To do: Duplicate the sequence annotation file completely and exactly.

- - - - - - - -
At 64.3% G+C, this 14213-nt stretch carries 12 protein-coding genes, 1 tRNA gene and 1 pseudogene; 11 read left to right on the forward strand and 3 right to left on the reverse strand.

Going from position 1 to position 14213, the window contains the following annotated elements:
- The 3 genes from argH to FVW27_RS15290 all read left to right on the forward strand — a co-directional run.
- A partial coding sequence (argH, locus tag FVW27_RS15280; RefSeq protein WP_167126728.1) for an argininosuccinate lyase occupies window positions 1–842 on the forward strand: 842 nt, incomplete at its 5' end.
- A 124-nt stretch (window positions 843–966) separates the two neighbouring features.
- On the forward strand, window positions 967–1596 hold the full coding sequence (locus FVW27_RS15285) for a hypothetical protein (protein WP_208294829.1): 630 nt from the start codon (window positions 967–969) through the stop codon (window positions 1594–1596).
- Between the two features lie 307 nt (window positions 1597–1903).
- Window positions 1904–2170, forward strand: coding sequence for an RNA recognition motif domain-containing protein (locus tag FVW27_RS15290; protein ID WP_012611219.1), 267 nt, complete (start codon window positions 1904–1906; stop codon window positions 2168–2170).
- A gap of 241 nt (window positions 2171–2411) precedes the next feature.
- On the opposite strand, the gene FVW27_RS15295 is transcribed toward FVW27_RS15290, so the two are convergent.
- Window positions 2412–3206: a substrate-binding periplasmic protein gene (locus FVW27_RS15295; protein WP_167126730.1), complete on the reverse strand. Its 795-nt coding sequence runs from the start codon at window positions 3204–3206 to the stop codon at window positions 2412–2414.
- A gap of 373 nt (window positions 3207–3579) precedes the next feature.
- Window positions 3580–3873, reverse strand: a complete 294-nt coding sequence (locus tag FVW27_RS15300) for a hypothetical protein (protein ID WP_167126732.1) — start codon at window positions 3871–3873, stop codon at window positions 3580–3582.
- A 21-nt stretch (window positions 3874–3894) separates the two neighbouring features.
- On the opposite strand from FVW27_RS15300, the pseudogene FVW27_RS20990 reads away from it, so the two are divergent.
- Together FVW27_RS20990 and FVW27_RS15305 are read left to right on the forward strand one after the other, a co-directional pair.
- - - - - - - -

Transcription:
At 64.3% G+C, this 14213-nt stretch carries 12 protein-coding genes, 1 tRNA gene and 1 pseudogene; 11 read left to right on the forward strand and 3 right to left on the reverse strand.

Going from position 1 to position 14213, the window contains the following annotated elements:
- The 3 genes from argH to FVW27_RS15290 all read left to right on the forward strand — a co-directional run.
- A partial coding sequence (argH, locus tag FVW27_RS15280; RefSeq protein WP_167126728.1) for an argininosuccinate lyase occupies window positions 1–842 on the forward strand: 842 nt, incomplete at its 5' end.
- A 124-nt stretch (window positions 843–966) separates the two neighbouring features.
- On the forward strand, window positions 967–1596 hold the full coding sequence (locus FVW27_RS15285) for a hypothetical protein (protein WP_208294829.1): 630 nt from the start codon (window positions 967–969) through the stop codon (window positions 1594–1596).
- Between the two features lie 307 nt (window positions 1597–1903).
- Window positions 1904–2170, forward strand: coding sequence for an RNA recognition motif domain-containing protein (locus tag FVW27_RS15290; protein ID WP_012611219.1), 267 nt, complete (start codon window positions 1904–1906; stop codon window positions 2168–2170).
- A gap of 241 nt (window positions 2171–2411) precedes the next feature.
- On the opposite strand, the gene FVW27_RS15295 is transcribed toward FVW27_RS15290, so the two are convergent.
- Window positions 2412–3206: a substrate-binding periplasmic protein gene (locus FVW27_RS15295; protein WP_167126730.1), complete on the reverse strand. Its 795-nt coding sequence runs from the start codon at window positions 3204–3206 to the stop codon at window positions 2412–2414.
- A gap of 373 nt (window positions 3207–3579) precedes the next feature.
- Window positions 3580–3873, reverse strand: a complete 294-nt coding sequence (locus tag FVW27_RS15300) for a hypothetical protein (protein ID WP_167126732.1) — start codon at window positions 3871–3873, stop codon at window positions 3580–3582.
- A 21-nt stretch (window positions 3874–3894) separates the two neighbouring features.
- On the opposite strand from FVW27_RS15300, the pseudogene FVW27_RS20990 reads away from it, so the two are divergent.
- Together FVW27_RS20990 and FVW27_RS15305 are read left to right on the forward strand one after the other, a co-directional pair.